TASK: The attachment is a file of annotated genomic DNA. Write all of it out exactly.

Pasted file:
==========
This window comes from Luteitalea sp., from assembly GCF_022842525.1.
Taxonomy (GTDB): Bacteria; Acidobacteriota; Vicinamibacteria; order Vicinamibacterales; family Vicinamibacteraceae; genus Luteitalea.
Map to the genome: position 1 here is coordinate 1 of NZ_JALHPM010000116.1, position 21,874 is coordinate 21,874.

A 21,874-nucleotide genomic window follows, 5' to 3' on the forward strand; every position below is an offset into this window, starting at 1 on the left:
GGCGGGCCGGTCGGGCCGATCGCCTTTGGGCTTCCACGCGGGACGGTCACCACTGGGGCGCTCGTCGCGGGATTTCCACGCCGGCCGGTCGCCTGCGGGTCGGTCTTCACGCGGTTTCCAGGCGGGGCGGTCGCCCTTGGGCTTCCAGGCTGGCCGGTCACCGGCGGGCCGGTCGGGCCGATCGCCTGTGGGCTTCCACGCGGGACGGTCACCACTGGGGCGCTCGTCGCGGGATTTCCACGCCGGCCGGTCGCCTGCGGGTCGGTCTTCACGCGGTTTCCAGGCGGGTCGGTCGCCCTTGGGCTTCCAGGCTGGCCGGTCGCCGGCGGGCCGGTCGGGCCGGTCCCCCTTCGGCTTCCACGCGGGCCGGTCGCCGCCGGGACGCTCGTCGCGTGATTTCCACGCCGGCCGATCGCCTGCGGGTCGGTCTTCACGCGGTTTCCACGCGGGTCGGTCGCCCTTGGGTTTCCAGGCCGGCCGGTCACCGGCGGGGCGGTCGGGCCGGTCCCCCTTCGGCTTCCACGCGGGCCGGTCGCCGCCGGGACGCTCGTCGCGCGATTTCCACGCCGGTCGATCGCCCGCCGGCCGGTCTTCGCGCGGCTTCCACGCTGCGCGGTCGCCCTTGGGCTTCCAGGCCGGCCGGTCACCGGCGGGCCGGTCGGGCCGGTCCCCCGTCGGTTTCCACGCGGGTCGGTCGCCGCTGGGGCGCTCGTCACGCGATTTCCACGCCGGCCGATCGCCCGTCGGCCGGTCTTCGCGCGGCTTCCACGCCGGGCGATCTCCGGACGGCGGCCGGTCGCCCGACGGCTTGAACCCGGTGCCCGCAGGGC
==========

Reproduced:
This window comes from Luteitalea sp., from assembly GCF_022842525.1.
Taxonomy (GTDB): Bacteria; Acidobacteriota; Vicinamibacteria; order Vicinamibacterales; family Vicinamibacteraceae; genus Luteitalea.
Map to the genome: position 1 here is coordinate 1 of NZ_JALHPM010000116.1, position 21,874 is coordinate 21,874.

A 21,874-nucleotide genomic window follows, 5' to 3' on the forward strand; every position below is an offset into this window, starting at 1 on the left:
GGCGGGCCGGTCGGGCCGATCGCCTTTGGGCTTCCACGCGGGACGGTCACCACTGGGGCGCTCGTCGCGGGATTTCCACGCCGGCCGGTCGCCTGCGGGTCGGTCTTCACGCGGTTTCCAGGCGGGGCGGTCGCCCTTGGGCTTCCAGGCTGGCCGGTCACCGGCGGGCCGGTCGGGCCGATCGCCTGTGGGCTTCCACGCGGGACGGTCACCACTGGGGCGCTCGTCGCGGGATTTCCACGCCGGCCGGTCGCCTGCGGGTCGGTCTTCACGCGGTTTCCAGGCGGGTCGGTCGCCCTTGGGCTTCCAGGCTGGCCGGTCGCCGGCGGGCCGGTCGGGCCGGTCCCCCTTCGGCTTCCACGCGGGCCGGTCGCCGCCGGGACGCTCGTCGCGTGATTTCCACGCCGGCCGATCGCCTGCGGGTCGGTCTTCACGCGGTTTCCACGCGGGTCGGTCGCCCTTGGGTTTCCAGGCCGGCCGGTCACCGGCGGGGCGGTCGGGCCGGTCCCCCTTCGGCTTCCACGCGGGCCGGTCGCCGCCGGGACGCTCGTCGCGCGATTTCCACGCCGGTCGATCGCCCGCCGGCCGGTCTTCGCGCGGCTTCCACGCTGCGCGGTCGCCCTTGGGCTTCCAGGCCGGCCGGTCACCGGCGGGCCGGTCGGGCCGGTCCCCCGTCGGTTTCCACGCGGGTCGGTCGCCGCTGGGGCGCTCGTCACGCGATTTCCACGCCGGCCGATCGCCCGTCGGCCGGTCTTCGCGCGGCTTCCACGCCGGGCGATCTCCGGACGGCGGCCGGTCGCCCGACGGCTTGAACCCGGTGCCCGCAGGGC